While this wasn’t exactly the most optimal of trips, it did leave me thinking about how I could have used alternative means to plan a trip that maximized my time and my money.

Amtrak #406
Thanks to John Pastor for the image

My initial trip planning simply involved booking a flight to Indianapolis. I shopped around a bit, but what I didn’t do was consider the possibility of using other means of travel for one of the legs of the trip – or perhaps for the whole trip.

In fact, there are many opportunities to shave some dollars from your travel if you think outside the box a bit. Here are a few things to look for when planning travel.

Look for cheap flights that don’t involve layovers. Airlines will do all sorts of interesting things when pricing flights. If you can fly to Chicago for half the cost of flying to, say, Milwaukee or Indianapolis, consider just booking that flight and using other travel to finish your trip. The same goes for any cities within a few hours of each other, especially those connected by train.

Use a city’s metro system to easily connect bus stations, train stations, and (in large cities) multiple airports. For example, if you can find a very cheap flight to Chicago Midway, look into using the metro system to get over to O’Hare for another flight. I was able to connect a bus station to the airport by using Chicago’s metro system for just a few bucks.

Be flexible. This really works best if you’re traveling in a flexible fashion. Unless a trip is going to be a long one, I usually try to travel with just a carry-on, which makes it easy to jump from transport to transport.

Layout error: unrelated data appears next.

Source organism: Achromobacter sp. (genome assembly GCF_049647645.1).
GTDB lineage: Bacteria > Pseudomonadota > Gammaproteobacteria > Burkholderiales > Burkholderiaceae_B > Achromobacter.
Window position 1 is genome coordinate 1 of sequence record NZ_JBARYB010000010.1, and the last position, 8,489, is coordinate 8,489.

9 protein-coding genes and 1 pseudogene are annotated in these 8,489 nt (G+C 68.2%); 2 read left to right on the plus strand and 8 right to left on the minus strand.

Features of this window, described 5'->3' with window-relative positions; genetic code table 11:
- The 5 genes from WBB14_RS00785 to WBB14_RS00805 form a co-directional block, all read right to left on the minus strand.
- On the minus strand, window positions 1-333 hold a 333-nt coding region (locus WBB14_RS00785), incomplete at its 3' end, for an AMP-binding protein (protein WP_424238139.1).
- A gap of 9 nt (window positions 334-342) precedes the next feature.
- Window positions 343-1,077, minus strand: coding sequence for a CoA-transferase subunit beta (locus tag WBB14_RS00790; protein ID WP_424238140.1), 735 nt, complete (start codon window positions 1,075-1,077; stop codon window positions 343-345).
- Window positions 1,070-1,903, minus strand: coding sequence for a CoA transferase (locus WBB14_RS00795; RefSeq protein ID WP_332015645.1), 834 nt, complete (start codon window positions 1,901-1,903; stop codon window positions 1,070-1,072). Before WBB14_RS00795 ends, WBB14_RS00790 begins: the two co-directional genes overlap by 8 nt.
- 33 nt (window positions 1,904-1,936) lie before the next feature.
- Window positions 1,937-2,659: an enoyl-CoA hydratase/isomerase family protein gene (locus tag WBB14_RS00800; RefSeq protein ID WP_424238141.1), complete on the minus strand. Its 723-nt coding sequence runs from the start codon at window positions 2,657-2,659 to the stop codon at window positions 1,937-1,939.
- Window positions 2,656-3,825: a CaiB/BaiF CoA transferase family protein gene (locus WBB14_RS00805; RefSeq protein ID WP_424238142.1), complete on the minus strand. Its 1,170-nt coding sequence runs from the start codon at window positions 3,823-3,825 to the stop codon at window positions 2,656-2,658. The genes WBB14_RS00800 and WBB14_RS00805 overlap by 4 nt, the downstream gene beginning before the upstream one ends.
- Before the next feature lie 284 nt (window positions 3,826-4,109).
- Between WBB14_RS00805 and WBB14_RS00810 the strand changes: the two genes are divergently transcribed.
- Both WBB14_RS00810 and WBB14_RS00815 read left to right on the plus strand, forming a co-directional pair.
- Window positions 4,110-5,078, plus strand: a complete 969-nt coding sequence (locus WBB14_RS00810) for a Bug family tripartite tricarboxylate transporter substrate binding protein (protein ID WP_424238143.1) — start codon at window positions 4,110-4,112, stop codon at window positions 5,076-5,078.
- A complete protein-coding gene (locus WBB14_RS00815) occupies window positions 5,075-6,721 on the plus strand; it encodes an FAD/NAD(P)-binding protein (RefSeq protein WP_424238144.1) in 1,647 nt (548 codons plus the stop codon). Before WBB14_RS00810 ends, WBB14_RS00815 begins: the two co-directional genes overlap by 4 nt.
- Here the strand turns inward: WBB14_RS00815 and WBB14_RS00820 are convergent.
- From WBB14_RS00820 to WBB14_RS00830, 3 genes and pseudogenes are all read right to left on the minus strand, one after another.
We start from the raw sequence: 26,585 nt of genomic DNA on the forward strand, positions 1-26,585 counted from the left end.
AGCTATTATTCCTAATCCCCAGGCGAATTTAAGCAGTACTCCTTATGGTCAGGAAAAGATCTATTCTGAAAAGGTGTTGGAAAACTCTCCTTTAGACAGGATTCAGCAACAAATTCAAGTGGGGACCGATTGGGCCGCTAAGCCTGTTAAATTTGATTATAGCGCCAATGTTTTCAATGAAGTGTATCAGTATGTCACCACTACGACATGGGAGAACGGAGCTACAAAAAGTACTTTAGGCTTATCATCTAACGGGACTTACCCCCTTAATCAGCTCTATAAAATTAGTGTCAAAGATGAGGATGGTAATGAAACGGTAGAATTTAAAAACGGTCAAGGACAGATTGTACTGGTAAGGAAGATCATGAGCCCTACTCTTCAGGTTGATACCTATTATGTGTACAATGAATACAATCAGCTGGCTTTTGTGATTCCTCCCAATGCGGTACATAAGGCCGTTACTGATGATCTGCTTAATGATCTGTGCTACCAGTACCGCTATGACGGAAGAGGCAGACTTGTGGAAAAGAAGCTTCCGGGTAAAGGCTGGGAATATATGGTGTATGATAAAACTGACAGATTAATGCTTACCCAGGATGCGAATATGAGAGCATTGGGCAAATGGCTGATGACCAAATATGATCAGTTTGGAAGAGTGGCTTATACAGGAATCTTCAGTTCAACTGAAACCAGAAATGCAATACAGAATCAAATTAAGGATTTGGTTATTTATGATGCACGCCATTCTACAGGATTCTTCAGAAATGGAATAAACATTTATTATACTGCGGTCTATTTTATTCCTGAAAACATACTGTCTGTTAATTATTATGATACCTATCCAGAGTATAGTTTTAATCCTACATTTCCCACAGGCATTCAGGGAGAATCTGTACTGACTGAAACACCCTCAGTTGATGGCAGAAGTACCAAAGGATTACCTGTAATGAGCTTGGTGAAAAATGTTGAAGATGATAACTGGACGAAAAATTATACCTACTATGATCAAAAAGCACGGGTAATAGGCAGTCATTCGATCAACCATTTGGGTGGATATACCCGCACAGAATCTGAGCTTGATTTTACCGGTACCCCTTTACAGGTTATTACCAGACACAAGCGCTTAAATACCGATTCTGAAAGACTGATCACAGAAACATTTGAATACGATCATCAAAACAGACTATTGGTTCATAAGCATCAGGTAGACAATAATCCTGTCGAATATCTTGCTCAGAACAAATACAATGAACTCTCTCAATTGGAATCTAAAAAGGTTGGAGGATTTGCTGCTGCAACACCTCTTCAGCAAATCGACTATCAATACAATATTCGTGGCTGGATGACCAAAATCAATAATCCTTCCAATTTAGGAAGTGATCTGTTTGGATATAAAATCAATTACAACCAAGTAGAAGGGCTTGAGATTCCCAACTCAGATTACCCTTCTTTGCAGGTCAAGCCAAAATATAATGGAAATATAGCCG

Set a value for your time. It can be easy to find a cheap travel plan, but often that cheap plan chews up a lot of hours. What is your travel time actually worth? For example, are you willing to add an hour of travel time to save $15? How about $20? It all depends on what you value.

A little bit of creativity with travel can save you a lot of money if you plan ahead and think outside the box when it comes to travel options.

This post is part of a yearlong series called “365 Ways to Live Cheap (Revisited),” in which I’m revisiting the entries from my book “365 Ways to Live Cheap,” which is available at Amazon and at bookstores everywhere.

Ten Pieces of Inspiration #103

Each week, I highlight ten things each week that inspired me to greater financial, personal, and professional success. Hopefully, they will inspire you as well.

1. Quentin Crisp on career direction
It’s really tempting to switch careers, but sometimes it’s worth asking whether or not our skill set wouldn’t best be served staying put or choosing a third path.